‘Greatest damage will not be in the funds stolen,’ says Ramaphosa on corruption

The president delivered a keynote address at the national dialogue on anti-corruption.

President Cyril Ramaphosa says corruption will erode South Africans’ belief in democracy if it was allowed to continue unabated.

Ramaphosa delivered a keynote address at the national dialogue on anti-corruption.

The two-day conference, convened to discuss developing new anti-corruption measures, is being held at the Birchwood Hotel in Boksburg on Wednesday.

‘Greatest damage’

In his opening remarks, Ramaphosa reflected on government’s “progressive policies” aimed at improving the lives of citizens in South Africa through service delivery and tackling poverty, but acknowledged not enough have been achieved.

The president said one of the government’s “greatest failings” was corruption, which, in turn, has “wounded our democracy”.

“All South Africans suffer when goods, services, and resources meant for public benefit are misappropriated, mismanaged, and stolen, but it is the poor who suffer most.

“Corruption carries a huge opportunity cost. Economic growth is stifled, and businesses suffer. Development stalls and institutions fail. Corruption has wounded our democracy and shaken people’s faith in our institutions,” he said on Wednesday.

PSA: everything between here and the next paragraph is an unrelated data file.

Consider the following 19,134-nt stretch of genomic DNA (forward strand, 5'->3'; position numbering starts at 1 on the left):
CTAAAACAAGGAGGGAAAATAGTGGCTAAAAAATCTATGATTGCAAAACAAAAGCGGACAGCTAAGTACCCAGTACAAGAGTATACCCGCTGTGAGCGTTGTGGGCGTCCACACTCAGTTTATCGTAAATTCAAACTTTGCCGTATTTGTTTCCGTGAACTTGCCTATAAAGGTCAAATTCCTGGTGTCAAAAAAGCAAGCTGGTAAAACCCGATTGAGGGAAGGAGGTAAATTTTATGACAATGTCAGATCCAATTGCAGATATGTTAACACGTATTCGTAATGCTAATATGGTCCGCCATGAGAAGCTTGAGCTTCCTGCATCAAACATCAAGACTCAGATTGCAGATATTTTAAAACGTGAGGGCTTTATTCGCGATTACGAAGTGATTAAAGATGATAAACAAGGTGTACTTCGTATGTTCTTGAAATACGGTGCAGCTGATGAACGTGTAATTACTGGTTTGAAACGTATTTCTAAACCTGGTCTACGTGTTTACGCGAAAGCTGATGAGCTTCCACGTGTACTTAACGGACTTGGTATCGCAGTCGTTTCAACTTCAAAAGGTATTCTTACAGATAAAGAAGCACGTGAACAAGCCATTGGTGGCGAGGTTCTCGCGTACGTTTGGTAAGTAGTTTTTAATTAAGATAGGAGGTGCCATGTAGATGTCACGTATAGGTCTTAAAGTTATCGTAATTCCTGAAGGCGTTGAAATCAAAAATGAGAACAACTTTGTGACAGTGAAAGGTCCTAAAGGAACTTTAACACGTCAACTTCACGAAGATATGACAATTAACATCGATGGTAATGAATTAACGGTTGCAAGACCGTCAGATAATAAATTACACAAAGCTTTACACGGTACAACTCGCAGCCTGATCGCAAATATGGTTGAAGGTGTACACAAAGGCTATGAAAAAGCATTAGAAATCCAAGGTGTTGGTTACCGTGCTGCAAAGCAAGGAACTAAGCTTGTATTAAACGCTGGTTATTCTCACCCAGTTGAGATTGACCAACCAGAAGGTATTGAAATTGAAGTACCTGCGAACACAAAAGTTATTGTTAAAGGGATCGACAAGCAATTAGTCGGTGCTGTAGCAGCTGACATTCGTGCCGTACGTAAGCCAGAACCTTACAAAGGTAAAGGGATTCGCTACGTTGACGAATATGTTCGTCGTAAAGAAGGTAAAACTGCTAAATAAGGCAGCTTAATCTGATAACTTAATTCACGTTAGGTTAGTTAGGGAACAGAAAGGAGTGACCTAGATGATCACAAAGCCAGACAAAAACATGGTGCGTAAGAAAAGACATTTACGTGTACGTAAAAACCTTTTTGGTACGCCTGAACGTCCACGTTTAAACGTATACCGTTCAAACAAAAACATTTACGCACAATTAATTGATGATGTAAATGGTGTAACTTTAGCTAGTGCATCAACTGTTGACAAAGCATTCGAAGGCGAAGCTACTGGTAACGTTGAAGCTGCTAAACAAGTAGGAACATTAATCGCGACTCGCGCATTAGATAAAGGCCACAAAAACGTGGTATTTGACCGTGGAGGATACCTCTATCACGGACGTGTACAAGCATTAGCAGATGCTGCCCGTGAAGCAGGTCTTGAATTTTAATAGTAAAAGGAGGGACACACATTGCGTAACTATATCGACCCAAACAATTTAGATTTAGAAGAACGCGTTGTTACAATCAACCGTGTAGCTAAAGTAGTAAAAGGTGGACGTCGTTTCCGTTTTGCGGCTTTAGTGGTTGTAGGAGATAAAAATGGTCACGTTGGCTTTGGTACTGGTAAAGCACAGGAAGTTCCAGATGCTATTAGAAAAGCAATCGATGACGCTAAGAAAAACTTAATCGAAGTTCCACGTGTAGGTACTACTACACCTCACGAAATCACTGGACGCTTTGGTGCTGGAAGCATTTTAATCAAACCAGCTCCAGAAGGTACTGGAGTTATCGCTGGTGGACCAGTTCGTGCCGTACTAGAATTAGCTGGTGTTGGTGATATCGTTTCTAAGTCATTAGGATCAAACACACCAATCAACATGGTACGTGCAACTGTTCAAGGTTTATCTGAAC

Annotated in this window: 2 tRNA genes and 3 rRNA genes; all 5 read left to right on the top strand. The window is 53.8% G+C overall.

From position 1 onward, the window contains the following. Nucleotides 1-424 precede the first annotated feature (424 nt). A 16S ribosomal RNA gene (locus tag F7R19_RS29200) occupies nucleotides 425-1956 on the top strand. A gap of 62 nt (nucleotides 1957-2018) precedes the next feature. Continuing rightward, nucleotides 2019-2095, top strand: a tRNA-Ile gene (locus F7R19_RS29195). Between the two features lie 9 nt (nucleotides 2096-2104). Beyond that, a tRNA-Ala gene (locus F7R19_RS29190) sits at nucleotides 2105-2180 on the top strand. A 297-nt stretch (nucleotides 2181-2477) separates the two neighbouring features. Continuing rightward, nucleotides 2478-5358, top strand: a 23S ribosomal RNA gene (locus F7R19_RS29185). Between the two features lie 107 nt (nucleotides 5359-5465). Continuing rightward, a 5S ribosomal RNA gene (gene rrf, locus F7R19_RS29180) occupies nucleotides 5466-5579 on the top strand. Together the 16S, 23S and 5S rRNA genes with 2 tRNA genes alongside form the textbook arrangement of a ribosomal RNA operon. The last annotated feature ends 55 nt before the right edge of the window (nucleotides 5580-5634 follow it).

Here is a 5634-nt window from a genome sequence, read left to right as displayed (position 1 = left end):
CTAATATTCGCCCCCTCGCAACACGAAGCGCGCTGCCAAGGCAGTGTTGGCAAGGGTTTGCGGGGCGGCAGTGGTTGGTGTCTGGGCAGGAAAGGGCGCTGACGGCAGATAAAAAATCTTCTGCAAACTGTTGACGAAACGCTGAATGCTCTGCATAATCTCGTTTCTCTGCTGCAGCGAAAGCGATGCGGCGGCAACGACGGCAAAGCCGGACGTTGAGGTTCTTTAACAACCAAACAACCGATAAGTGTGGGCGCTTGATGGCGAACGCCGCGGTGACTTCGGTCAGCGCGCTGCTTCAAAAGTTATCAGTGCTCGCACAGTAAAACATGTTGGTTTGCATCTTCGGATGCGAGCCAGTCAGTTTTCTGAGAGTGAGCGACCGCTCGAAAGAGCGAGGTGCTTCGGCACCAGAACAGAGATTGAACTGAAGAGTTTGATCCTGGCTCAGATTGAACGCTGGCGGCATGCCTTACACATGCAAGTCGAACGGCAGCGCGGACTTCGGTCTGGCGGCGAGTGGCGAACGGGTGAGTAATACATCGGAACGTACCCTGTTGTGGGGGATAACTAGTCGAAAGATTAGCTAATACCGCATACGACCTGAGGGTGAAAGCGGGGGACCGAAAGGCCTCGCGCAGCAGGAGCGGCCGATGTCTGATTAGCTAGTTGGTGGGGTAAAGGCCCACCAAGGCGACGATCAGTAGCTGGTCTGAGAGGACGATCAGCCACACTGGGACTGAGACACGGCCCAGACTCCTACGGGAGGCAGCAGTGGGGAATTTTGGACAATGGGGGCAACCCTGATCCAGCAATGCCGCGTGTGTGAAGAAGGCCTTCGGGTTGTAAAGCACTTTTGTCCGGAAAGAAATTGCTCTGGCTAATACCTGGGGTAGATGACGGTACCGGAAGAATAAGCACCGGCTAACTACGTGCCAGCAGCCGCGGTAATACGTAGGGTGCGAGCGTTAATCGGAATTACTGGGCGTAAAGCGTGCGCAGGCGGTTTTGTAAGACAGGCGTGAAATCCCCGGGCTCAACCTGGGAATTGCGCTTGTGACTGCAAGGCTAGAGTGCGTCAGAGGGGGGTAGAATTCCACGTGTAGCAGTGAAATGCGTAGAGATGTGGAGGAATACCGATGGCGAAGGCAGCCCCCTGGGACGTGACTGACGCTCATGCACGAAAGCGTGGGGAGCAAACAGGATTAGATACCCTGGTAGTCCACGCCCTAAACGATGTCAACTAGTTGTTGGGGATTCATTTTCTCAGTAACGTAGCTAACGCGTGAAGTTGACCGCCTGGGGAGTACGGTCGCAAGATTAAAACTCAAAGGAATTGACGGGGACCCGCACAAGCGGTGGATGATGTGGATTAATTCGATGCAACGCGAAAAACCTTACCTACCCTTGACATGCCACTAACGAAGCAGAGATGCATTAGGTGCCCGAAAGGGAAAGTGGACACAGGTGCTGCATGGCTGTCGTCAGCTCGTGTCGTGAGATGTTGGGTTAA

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Ramaphosa warned corruption would continue to cause more damage if nothing was done to address it.

“If corruption is not arrested, the greatest damage will not be in the funds stolen, the jobs lost or the services not delivered. The greatest damage will be to the belief in democracy itself.”

He also pointed out that corruption had “much deeper roots” in South Africa, dating back to apartheid.

“We must challenge the contention that corruption is a creation of our democratic order,” the president said, adding that “apartheid was both morally and materially corrupt”.

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‘Significant progress’

The president further highlighted that over the last five years, the government has invested significant resources to rebuild the law enforcement agencies and other bodies that were devastated by state capture.

“The ongoing work of the Public Protector, law enforcement agencies, the courts, the media and civil society in exposing corruption and acting against perpetrators is testimony to the power of our constitutional order,” he said.

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Ramaphosa continued to say that the significant progress made in dealing with corruption in “bringing to justice” those responsible for state capture.

Such work included:

  • Nine separate court cases, involving 47 individuals and 21 companies, have been brought to court.
  • Freezing orders amounting to R14 billion have been authorised by the Asset Forfeiture Unit (AFU) and a total of R5.4 billion has been recovered and returned to the state.
  • Government departments, municipalities and professional bodies are taking disciplinary action against individuals identified by the State Capture Commission.
  • The South African Revenue Service (Sars) has collected R4.9 billion in unpaid taxes.

“While there is a long road ahead, the fight against corruption is gaining momentum,” he added.

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